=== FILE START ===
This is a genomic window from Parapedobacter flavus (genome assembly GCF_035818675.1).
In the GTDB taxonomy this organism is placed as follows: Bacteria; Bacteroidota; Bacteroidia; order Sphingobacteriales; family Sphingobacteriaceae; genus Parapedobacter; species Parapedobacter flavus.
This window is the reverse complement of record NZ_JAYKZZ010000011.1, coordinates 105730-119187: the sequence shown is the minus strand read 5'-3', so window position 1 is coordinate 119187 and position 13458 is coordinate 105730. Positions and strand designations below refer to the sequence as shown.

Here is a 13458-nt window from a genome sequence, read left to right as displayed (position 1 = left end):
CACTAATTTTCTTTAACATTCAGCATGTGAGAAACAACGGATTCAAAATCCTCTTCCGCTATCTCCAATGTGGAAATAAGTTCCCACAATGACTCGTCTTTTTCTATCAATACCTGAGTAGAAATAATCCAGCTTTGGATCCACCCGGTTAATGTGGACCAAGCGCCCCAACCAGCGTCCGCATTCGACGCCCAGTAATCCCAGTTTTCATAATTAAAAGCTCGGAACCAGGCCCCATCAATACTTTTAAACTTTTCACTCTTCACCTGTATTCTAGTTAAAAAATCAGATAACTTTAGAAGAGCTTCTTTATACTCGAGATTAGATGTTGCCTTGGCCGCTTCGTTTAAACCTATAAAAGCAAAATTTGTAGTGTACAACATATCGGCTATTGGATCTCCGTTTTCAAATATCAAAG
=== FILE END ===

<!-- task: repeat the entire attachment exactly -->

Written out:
This is a genomic window from Parapedobacter flavus (genome assembly GCF_035818675.1).
In the GTDB taxonomy this organism is placed as follows: Bacteria; Bacteroidota; Bacteroidia; order Sphingobacteriales; family Sphingobacteriaceae; genus Parapedobacter; species Parapedobacter flavus.
This window is the reverse complement of record NZ_JAYKZZ010000011.1, coordinates 105730-119187: the sequence shown is the minus strand read 5'-3', so window position 1 is coordinate 119187 and position 13458 is coordinate 105730. Positions and strand designations below refer to the sequence as shown.

Here is a 13458-nt window from a genome sequence, read left to right as displayed (position 1 = left end):
CACTAATTTTCTTTAACATTCAGCATGTGAGAAACAACGGATTCAAAATCCTCTTCCGCTATCTCCAATGTGGAAATAAGTTCCCACAATGACTCGTCTTTTTCTATCAATACCTGAGTAGAAATAATCCAGCTTTGGATCCACCCGGTTAATGTGGACCAAGCGCCCCAACCAGCGTCCGCATTCGACGCCCAGTAATCCCAGTTTTCATAATTAAAAGCTCGGAACCAGGCCCCATCAATACTTTTAAACTTTTCACTCTTCACCTGTATTCTAGTTAAAAAATCAGATAACTTTAGAAGAGCTTCTTTATACTCGAGATTAGATGTTGCCTTGGCCGCTTCGTTTAAACCTATAAAAGCAAAATTTGTAGTGTACAACATATCGGCTATTGGATCTCCGTTTTCAAATATCAAAG